Skip to comments.All she has to do to collect a $560 million lotto jackpot is make her name public. She refuses.
Posted on 02/05/2018 5:05:55 PM PST by NRx
click here to read article
Easy decision for me. Put my phone on voicemail and my email on ‘on vacation’. Collect my winnings and arrange for some security for a few weeks, by a nice evidently used RV and some fishing poles and hit the coastal communities.
I would help her, we can get married and her name would be changed and then in a couple years, we’ll get divorced and I’ll settle for a measly 50 million as my divorce settlement.
It happened to me. I didn't win the lottery but I became much wealthier than the rest of the family. I had to move out of state.
I would get a new number and tell my attorney to handle all calls, deny anybody asking for money and I’d have a very small list of people I would take calls from. I would have my attorney tell any charity that called, that if they contact me directly, they will never get a penny from me, but that if they left me alone I might donate, but if they ask I would not.
I would give a lot of it away to family, friends and people who really need it who would use it wisely.
Sadly that happens. I’ve seen it too. It’s a gut-wrenching experience & I’m sorry to hear that you had to suffer such an occurrence This women is likely just a small town NH resident that goes about her business, goes to church & bingo....she knows that this is the end of the life she has enjoyed.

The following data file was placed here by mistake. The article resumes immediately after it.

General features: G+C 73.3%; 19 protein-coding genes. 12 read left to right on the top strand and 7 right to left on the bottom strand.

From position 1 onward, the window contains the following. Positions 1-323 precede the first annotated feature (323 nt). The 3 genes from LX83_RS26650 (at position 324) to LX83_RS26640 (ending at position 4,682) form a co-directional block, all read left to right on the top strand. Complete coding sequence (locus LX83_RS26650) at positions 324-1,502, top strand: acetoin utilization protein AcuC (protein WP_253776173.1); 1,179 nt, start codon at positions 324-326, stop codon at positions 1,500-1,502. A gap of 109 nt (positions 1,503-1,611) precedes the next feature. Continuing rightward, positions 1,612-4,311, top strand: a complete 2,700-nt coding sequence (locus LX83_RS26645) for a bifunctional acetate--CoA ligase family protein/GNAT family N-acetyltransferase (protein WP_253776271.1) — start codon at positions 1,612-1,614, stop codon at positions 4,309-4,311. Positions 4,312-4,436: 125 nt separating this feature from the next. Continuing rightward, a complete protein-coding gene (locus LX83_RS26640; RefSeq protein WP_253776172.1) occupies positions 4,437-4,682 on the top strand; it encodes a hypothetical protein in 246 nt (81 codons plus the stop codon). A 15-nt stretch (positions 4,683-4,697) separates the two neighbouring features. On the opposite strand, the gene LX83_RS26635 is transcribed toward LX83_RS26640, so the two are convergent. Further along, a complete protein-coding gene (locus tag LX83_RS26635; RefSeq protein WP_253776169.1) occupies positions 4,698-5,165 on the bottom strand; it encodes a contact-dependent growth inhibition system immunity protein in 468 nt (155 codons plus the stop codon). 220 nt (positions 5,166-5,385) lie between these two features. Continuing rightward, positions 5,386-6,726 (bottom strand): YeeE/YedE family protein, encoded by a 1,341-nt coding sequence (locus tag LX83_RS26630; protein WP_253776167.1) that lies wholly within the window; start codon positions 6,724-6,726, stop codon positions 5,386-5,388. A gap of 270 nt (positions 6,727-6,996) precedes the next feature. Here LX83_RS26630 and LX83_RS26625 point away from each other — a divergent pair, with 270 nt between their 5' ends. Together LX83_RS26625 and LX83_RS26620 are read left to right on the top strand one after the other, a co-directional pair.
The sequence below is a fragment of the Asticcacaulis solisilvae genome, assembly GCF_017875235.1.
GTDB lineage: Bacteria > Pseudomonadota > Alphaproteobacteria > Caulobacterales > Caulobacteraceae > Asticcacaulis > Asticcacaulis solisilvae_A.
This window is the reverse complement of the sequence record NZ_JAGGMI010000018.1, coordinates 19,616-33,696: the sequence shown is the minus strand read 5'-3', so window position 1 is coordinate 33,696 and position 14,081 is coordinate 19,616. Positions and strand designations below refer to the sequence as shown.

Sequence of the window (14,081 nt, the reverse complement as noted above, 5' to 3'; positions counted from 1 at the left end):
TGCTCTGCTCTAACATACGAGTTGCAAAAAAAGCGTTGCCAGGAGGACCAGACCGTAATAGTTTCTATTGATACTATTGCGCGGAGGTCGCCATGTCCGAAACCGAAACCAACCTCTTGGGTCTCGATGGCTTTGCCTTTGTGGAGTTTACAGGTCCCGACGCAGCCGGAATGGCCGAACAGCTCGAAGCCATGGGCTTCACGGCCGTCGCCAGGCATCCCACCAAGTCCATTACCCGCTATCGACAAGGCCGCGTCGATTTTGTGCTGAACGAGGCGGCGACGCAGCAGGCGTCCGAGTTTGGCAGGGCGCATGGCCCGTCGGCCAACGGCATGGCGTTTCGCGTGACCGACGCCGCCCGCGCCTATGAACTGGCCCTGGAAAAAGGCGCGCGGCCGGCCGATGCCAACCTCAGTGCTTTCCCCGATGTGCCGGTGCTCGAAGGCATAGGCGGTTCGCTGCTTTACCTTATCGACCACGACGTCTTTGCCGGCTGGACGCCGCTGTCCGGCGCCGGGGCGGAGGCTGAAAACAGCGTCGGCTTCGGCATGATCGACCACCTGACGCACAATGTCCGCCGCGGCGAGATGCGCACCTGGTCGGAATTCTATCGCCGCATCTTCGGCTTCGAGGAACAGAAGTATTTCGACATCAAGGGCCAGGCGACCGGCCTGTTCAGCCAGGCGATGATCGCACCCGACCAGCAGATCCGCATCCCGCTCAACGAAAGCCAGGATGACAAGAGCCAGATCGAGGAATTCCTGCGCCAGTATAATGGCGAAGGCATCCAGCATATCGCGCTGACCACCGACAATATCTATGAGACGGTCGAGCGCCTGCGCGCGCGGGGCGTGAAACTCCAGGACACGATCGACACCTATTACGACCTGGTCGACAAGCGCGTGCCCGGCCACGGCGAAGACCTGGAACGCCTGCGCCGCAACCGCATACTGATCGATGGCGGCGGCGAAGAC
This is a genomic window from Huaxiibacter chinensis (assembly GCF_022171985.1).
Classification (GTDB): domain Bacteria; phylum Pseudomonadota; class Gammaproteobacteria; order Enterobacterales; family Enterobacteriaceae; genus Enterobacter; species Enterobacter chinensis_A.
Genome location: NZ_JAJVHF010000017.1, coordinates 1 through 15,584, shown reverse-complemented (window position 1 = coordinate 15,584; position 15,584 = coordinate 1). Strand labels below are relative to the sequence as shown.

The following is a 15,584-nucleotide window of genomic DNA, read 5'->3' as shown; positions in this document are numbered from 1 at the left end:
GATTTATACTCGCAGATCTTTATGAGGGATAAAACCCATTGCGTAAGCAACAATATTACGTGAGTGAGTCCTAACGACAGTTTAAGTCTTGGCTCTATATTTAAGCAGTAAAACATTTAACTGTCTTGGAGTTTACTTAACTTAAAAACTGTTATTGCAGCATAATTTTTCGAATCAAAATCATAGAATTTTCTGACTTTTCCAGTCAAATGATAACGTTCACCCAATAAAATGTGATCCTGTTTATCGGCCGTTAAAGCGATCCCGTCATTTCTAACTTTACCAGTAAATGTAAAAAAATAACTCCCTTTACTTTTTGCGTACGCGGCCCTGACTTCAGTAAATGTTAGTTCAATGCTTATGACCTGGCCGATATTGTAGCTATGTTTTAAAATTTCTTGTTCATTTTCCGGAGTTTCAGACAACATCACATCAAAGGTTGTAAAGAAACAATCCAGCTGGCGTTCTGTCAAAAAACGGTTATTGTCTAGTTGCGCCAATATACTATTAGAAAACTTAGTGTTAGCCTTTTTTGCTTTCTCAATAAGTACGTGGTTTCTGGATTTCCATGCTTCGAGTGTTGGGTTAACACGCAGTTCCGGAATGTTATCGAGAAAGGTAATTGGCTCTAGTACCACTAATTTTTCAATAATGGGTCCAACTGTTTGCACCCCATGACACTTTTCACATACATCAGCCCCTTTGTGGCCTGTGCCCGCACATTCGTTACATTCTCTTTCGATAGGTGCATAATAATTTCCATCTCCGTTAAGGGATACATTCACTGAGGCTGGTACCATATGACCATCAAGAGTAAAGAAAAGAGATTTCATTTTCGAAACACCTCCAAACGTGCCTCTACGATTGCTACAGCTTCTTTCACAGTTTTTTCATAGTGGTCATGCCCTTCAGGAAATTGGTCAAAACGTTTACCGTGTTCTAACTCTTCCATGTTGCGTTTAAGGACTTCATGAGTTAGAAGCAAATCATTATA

The article says public disclosure is a Powerball rule, not state rule or law. She’s sought relief in a state court.
I thought people have claimed lotto prizes as a Trust or such, not having to give individual name.
If I ever won that kind of money, Id take the dumb picture and then leave on a world cruise. By the time I would return most of the drama would be long gone.
Friend hell. Is she married?
Correct... the trust can sign the ticket...the issue is she already signed it.
What you do is set up a trust, and let the trust claim it. This isn’t the first time this kind of thing has come up.
You certainly can, dependent on the laws of your state. In NH she could have but she signed the ticket in her own name (something the lottery tells you to do immediately for you “own protection”).
All I can say is It’s a good problem to have.
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